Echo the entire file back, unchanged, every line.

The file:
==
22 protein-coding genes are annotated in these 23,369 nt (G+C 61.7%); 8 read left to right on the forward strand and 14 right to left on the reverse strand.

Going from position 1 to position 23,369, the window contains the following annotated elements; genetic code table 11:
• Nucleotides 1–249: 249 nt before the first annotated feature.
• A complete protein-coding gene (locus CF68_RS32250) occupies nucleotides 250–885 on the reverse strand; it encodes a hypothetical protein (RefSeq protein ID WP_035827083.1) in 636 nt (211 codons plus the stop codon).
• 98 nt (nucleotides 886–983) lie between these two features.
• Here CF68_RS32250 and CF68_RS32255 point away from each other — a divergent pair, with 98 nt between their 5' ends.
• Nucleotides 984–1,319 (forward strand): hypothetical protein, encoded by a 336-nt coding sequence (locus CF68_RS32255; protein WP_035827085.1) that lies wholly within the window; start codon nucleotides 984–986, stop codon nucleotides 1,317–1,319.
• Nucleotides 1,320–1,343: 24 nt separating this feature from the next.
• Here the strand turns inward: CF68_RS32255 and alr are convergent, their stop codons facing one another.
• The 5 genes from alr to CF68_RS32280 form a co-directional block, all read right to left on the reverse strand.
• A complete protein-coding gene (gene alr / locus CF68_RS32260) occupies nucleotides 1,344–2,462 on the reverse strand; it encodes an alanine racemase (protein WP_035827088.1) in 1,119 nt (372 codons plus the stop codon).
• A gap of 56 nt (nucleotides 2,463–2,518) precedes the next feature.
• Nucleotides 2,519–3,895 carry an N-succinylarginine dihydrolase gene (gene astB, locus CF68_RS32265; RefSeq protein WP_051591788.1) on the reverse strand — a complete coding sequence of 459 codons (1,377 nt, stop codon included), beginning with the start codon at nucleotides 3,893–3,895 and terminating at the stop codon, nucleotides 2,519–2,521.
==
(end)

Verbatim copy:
22 protein-coding genes are annotated in these 23,369 nt (G+C 61.7%); 8 read left to right on the forward strand and 14 right to left on the reverse strand.

Going from position 1 to position 23,369, the window contains the following annotated elements; genetic code table 11:
• Nucleotides 1–249: 249 nt before the first annotated feature.
• A complete protein-coding gene (locus CF68_RS32250) occupies nucleotides 250–885 on the reverse strand; it encodes a hypothetical protein (RefSeq protein ID WP_035827083.1) in 636 nt (211 codons plus the stop codon).
• 98 nt (nucleotides 886–983) lie between these two features.
• Here CF68_RS32250 and CF68_RS32255 point away from each other — a divergent pair, with 98 nt between their 5' ends.
• Nucleotides 984–1,319 (forward strand): hypothetical protein, encoded by a 336-nt coding sequence (locus CF68_RS32255; protein WP_035827085.1) that lies wholly within the window; start codon nucleotides 984–986, stop codon nucleotides 1,317–1,319.
• Nucleotides 1,320–1,343: 24 nt separating this feature from the next.
• Here the strand turns inward: CF68_RS32255 and alr are convergent, their stop codons facing one another.
• The 5 genes from alr to CF68_RS32280 form a co-directional block, all read right to left on the reverse strand.
• A complete protein-coding gene (gene alr / locus CF68_RS32260) occupies nucleotides 1,344–2,462 on the reverse strand; it encodes an alanine racemase (protein WP_035827088.1) in 1,119 nt (372 codons plus the stop codon).
• A gap of 56 nt (nucleotides 2,463–2,518) precedes the next feature.
• Nucleotides 2,519–3,895 carry an N-succinylarginine dihydrolase gene (gene astB, locus CF68_RS32265; RefSeq protein WP_051591788.1) on the reverse strand — a complete coding sequence of 459 codons (1,377 nt, stop codon included), beginning with the start codon at nucleotides 3,893–3,895 and terminating at the stop codon, nucleotides 2,519–2,521.